Humans are capable of enduring tremendous pain. We can go through huge amounts of physical suffering and recover. Some learn to live with and be productive with enormous chronic pain. And the same is true for chronic emotional pain. I lived with a morass of emotional suffering for years, traumatized, depressed, and not understanding the weight of the burden I carried. I was productive. A successful student, I worked, had friendships, and met and married my husband. To others, I was doing what young people did, socializing, studying, working. And I had no idea just how much I hurt.
How would I know? I had nothing to compare it to. Insecurities, doubt, and depression had long been my emotional base-line. I functioned and met responsibilities but now, looking back, I would hardly call it living.
Many others live the same way. Hurting people continue to get out of bed in the morning to meet responsibilities with little experience of joy. It is the myth of Sisyphus all over again, pushing the boulder up the hill, only to inevitably have it roll down the hill again. Where is the meaning?
Meaning is found within, in one’s own heart, one’s own spirit. As I like to say, it’s always an inside job. It isn’t possible to find this deeper meaning if one is disconnected from one’s true self. This was the case with me. I had little idea who I really was. What did I enjoy? What brought me pleasure? What was I naturally good at doing? Could I even listen to my own body? This does sound a bit like “finding myself.” And it is.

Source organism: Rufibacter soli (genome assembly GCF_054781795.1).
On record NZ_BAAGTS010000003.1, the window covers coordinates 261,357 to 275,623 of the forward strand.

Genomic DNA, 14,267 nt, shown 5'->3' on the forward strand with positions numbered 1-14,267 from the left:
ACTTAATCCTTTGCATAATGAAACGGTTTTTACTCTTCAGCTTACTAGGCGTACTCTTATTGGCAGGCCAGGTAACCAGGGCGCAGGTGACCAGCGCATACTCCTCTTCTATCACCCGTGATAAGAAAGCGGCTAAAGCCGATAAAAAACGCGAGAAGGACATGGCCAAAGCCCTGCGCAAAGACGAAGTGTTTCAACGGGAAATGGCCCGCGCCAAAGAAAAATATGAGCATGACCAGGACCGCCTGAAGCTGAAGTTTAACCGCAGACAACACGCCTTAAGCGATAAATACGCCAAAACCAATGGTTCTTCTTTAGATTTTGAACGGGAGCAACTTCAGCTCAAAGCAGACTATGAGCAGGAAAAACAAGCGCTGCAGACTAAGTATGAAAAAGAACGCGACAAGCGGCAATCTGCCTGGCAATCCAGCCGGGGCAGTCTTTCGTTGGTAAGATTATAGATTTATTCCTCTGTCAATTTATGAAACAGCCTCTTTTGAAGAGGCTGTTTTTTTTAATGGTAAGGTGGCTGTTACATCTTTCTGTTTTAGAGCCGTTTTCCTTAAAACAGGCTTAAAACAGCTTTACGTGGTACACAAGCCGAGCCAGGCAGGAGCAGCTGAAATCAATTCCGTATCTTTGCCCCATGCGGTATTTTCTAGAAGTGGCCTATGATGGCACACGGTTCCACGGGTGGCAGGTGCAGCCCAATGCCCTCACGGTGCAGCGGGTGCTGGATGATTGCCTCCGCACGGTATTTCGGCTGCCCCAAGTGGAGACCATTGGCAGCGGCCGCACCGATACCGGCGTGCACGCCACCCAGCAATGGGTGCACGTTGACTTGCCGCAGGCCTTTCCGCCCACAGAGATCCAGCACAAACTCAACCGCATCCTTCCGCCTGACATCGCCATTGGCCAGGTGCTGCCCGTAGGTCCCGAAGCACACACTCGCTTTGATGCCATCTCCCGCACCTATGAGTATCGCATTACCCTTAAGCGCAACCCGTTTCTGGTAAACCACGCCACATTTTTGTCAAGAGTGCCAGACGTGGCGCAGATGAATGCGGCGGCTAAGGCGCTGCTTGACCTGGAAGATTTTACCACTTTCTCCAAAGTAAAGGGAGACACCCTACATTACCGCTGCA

When someone experiences sexual, emotional, physical, or verbal abuse or neglect in childhood, that person is thoroughly stripped of the self. The adult who seeks to recover must discover the self anew. “Finding myself” may be a source of joking but the idea is founded in the truth that one’s spirit can be stolen. The questing adult must go about finding this stolen part of the self and restoring it to the center of one’s being.
How to go about such a seemingly daunting task? It is really quite simple. Begin by going within. This may be with the help of a therapist, a friend, a 12-step group, or through the liberating power of meditation. Simply take a step. One small step begins the journey to freedom.
If I can help you in any way on your journey, please contact me at JTuck4400@gmail.com. Blessings.
© 2016 Janet Tuck
© 2016 Janet Tuck